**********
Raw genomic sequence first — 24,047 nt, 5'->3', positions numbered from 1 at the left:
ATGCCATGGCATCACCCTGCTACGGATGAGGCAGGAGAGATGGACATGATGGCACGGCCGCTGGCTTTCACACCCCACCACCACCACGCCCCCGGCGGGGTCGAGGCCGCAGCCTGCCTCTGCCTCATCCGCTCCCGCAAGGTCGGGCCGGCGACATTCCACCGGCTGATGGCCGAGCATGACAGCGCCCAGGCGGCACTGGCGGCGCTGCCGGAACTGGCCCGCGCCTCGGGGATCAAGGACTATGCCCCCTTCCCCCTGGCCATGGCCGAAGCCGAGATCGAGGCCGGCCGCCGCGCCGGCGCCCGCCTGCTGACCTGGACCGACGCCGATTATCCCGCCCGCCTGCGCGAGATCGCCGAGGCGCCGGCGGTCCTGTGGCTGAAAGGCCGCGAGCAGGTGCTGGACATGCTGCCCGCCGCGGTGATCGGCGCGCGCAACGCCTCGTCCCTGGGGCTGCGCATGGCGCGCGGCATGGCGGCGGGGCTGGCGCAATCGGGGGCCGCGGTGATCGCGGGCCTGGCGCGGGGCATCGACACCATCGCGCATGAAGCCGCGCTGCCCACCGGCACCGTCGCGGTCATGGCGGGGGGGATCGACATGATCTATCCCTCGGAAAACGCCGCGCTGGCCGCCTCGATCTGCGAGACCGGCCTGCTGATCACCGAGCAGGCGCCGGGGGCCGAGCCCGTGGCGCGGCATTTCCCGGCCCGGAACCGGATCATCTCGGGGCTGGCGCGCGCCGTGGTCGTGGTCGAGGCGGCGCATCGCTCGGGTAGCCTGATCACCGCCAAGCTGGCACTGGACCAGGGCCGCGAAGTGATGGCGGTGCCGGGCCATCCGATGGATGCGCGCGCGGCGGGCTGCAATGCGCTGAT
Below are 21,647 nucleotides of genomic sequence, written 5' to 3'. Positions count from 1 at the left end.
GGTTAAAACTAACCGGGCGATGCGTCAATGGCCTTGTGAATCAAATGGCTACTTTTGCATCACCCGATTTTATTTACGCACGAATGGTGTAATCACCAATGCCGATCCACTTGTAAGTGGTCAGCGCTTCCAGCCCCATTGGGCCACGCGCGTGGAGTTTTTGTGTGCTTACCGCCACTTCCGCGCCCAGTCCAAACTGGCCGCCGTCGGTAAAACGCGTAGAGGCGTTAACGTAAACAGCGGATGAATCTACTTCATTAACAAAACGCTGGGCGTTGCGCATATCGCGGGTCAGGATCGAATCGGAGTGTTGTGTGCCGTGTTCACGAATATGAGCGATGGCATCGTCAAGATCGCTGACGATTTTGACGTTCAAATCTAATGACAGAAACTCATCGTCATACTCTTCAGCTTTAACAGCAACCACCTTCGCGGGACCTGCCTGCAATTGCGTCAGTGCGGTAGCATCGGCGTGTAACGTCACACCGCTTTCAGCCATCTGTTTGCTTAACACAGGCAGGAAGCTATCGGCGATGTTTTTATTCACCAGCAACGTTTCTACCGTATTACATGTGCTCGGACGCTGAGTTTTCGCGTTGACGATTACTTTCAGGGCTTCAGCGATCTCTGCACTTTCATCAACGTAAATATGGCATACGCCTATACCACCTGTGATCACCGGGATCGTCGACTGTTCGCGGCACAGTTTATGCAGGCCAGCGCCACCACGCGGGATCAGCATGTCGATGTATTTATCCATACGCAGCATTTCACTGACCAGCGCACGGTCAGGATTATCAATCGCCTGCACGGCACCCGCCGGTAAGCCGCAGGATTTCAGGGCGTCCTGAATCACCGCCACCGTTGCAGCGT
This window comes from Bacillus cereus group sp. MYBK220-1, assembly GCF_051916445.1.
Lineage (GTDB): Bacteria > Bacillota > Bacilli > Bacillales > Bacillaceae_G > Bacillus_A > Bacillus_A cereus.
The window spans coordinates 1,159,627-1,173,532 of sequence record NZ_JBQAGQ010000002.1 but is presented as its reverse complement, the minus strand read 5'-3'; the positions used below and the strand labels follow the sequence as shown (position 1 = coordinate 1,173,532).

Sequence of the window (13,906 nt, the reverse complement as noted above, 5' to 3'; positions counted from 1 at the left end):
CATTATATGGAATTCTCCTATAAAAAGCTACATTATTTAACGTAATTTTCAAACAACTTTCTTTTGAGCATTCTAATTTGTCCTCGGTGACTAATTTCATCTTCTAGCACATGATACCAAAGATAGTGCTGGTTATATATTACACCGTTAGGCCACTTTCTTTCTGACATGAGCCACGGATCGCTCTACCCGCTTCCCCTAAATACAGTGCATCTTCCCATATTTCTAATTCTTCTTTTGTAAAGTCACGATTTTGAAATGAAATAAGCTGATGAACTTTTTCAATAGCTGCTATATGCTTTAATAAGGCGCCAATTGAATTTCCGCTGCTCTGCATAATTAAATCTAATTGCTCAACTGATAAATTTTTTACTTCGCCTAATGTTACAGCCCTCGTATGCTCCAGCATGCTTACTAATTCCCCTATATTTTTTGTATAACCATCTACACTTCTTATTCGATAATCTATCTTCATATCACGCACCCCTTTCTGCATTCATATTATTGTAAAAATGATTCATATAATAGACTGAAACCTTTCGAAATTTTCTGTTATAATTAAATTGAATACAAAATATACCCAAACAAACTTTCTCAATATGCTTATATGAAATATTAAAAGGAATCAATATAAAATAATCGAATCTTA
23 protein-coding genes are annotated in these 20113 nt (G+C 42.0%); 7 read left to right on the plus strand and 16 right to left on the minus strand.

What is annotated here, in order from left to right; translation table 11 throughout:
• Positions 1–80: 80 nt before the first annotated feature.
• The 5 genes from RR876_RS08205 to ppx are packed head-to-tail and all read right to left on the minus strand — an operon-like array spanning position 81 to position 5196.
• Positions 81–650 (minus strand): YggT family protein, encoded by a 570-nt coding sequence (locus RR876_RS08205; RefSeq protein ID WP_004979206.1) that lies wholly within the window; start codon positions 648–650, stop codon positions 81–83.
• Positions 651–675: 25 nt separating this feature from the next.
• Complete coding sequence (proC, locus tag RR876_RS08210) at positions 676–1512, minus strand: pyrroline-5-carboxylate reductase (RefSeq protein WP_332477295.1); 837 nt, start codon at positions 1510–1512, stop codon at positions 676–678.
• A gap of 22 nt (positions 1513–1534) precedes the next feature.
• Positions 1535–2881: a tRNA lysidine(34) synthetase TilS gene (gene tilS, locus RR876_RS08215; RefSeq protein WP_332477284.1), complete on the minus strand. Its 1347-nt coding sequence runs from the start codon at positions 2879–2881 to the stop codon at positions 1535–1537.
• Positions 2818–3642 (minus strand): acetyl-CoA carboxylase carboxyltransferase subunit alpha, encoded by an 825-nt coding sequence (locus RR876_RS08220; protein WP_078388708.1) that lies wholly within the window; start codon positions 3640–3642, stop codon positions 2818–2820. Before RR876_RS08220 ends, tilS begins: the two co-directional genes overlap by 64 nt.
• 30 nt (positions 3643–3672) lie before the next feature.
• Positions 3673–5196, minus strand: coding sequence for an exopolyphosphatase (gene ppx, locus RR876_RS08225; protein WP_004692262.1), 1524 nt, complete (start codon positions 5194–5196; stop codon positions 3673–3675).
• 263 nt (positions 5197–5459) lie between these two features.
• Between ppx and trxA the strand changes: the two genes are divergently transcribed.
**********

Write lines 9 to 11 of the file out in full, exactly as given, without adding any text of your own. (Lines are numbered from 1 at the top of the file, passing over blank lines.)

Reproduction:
CATTATATGGAATTCTCCTATAAAAAGCTACATTATTTAACGTAATTTTCAAACAACTTTCTTTTGAGCATTCTAATTTGTCCTCGGTGACTAATTTCATCTTCTAGCACATGATACCAAAGATAGTGCTGGTTATATATTACACCGTTAGGCCACTTTCTTTCTGACATGAGCCACGGATCGCTCTACCCGCTTCCCCTAAATACAGTGCATCTTCCCATATTTCTAATTCTTCTTTTGTAAAGTCACGATTTTGAAATGAAATAAGCTGATGAACTTTTTCAATAGCTGCTATATGCTTTAATAAGGCGCCAATTGAATTTCCGCTGCTCTGCATAATTAAATCTAATTGCTCAACTGATAAATTTTTTACTTCGCCTAATGTTACAGCCCTCGTATGCTCCAGCATGCTTACTAATTCCCCTATATTTTTTGTATAACCATCTACACTTCTTATTCGATAATCTATCTTCATATCACGCACCCCTTTCTGCATTCATATTATTGTAAAAATGATTCATATAATAGACTGAAACCTTTCGAAATTTTCTGTTATAATTAAATTGAATACAAAATATACCCAAACAAACTTTCTCAATATGCTTATATGAAATATTAAAAGGAATCAATATAAAATAATCGAATCTTA
23 protein-coding genes are annotated in these 20113 nt (G+C 42.0%); 7 read left to right on the plus strand and 16 right to left on the minus strand.

What is annotated here, in order from left to right; translation table 11 throughout: